T: Yeah, it’s fantastic. One more question about Taney: what do you think MLB can do to encourage more Taneys and Chicagos, more inner-city baseball teams?
RH: I think right now they’re on the right track, I think it’s just continuing to feed those programs, continuing to help those programs grow in each inner city. I think the thing to do is, take a look at the Taney, take a look at the Chicago programs and see, "Okay, how do we grow that in other cities to help these teams become more competitive and, you know, hopefully get them to the Little League World Series.
T: Nice. So, I want to ask more about little league, but I wanted to turn quickly to the big league team. I was looking at your numbers this year, and you’ve been so, so good this year with men on base. 14 of your 18 home runs came with men on, and I was just wondering: is there something that clicks for you there? Do you do something different? Do the pitchers approach you differently? What’s different for you?
RH: I mean, I don’t know [thinks for a second]: I don’t think about that too much. That’s more you guys, you guys come up with great questions like that. But I think with runners in scoring position, runners on base and the home runs, it’s me just trying to do what I can, trying to have a good at bat and trying to hit the mistakes.
T: Yeah, you’ve always been good at hitting the mistakes, that’s always been a blast. So, how’s the clubhouse been this year? I know the year hasn’t gone totally according to plan, but you always seemed like a pretty close-knit, pretty tight team.
RH: Yeah, I mean, things haven’t gone the way we wanted them to on the field, but in the clubhouse everyone’s good, everyone’s positive. Guys come in with the right attitude each and every day, ready to play, and that’s all you can really ask for: you’re ready to play, you come out and you’re trying to do your job. Sometimes it’s gonna go your way and sometimes it’s not. This year, unfortunately, it hasn’t gone our way moreso than not, but guys are coming in with the right attitude and preparing themselves to play.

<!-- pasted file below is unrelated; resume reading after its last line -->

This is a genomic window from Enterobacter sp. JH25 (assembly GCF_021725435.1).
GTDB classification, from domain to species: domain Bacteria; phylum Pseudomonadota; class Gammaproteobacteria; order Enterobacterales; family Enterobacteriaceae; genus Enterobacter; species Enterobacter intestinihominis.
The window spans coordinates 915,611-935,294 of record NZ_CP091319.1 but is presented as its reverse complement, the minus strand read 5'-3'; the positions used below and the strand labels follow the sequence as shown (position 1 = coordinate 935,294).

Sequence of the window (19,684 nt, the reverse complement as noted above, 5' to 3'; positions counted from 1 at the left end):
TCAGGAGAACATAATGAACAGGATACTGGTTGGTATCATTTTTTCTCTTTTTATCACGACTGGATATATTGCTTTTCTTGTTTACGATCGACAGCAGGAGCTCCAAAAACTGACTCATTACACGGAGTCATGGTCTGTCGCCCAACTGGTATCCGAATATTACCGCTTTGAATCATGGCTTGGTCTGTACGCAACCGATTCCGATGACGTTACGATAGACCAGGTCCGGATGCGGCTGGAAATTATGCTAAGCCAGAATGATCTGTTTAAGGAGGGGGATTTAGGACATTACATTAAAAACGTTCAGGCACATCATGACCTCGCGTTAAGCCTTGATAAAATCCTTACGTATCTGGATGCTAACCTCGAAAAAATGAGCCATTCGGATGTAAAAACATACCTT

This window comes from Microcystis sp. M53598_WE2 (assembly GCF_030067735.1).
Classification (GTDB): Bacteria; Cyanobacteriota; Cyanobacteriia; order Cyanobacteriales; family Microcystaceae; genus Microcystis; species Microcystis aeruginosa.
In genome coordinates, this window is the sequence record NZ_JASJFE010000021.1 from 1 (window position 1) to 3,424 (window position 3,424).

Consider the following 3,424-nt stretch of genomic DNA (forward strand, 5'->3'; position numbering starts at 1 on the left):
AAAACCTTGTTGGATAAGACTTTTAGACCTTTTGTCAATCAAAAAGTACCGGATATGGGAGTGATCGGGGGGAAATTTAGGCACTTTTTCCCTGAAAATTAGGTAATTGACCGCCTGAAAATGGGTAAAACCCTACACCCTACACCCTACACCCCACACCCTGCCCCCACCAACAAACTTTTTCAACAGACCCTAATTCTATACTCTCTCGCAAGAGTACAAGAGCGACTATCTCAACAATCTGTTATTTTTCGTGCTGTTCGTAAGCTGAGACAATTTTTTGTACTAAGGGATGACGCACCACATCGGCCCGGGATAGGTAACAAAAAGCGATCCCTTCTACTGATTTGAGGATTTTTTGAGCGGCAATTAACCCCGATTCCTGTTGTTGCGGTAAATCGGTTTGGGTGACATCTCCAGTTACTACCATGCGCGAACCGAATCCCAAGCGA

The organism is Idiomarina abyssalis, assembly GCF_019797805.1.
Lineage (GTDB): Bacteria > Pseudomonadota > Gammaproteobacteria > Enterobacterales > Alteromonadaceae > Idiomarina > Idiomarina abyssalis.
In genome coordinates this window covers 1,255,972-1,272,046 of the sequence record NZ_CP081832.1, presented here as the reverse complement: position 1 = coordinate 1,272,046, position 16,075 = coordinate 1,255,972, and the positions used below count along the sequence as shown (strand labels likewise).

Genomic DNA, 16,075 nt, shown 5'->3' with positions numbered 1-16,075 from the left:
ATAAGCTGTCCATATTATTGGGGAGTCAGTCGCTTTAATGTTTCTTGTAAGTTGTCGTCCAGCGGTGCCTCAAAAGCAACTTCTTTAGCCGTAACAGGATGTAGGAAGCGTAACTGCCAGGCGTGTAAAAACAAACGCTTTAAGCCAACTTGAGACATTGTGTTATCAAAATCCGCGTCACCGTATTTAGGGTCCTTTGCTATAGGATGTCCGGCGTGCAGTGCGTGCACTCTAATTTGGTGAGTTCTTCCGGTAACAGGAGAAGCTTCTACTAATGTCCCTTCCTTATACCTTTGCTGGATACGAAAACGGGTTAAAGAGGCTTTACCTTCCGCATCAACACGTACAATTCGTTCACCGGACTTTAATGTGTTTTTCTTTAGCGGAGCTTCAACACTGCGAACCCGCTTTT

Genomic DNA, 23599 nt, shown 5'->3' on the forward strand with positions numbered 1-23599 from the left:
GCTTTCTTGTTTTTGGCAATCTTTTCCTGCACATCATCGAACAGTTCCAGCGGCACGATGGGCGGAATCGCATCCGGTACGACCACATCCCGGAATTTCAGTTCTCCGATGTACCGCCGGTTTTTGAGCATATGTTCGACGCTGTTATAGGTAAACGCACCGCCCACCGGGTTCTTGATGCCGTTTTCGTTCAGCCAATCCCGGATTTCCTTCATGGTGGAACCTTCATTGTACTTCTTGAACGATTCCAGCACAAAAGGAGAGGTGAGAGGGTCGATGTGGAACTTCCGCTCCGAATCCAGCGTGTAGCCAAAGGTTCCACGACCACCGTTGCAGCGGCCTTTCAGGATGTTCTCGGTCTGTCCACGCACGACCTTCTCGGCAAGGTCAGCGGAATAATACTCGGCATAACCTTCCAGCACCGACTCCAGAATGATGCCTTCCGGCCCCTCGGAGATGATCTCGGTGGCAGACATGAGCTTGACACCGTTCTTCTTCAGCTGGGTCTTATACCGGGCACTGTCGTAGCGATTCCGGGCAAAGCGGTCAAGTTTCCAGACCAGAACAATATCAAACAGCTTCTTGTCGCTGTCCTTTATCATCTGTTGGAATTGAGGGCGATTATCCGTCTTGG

T: That’s fantastic. So, back to Little League real quick: what was your experience like as a Little Leaguer. Was it a lot different than now with these kids and all the media attention?
RH [laughs]: Yeah, I mean considering Little League baseball or Youth Baseball when I was playing, we didn't have all the cameras and stuff. As I got older, if you were able to get your picture in the local paper, that was a big deal. So for the kids to have this kind of attention, that’s huge. But at the same time, I think Little League baseball has done a great job, the coaches and the chaperones have done a great job at keeping these kids grounded, keeping these kids humble and helping them understand why they’re here. Like, "Yeah, this is all the stuff that goes along with it," but that was an afterthought to them was what I was kinda getting from just hanging around them. They’re all just 12, 13 year old kids being 12, 13 year old kids, and they understand why they’re here, that they’re here to win.
But at the same time, they’re having fun while they’re doing it.
T: That’s so great. So, you’re obviously a slugger: you hit a million home runs, that’s just your game. Was that your game as a little leaguer, too? Has your hitting philosophy changed much since then, or have you always been trying to hit for power?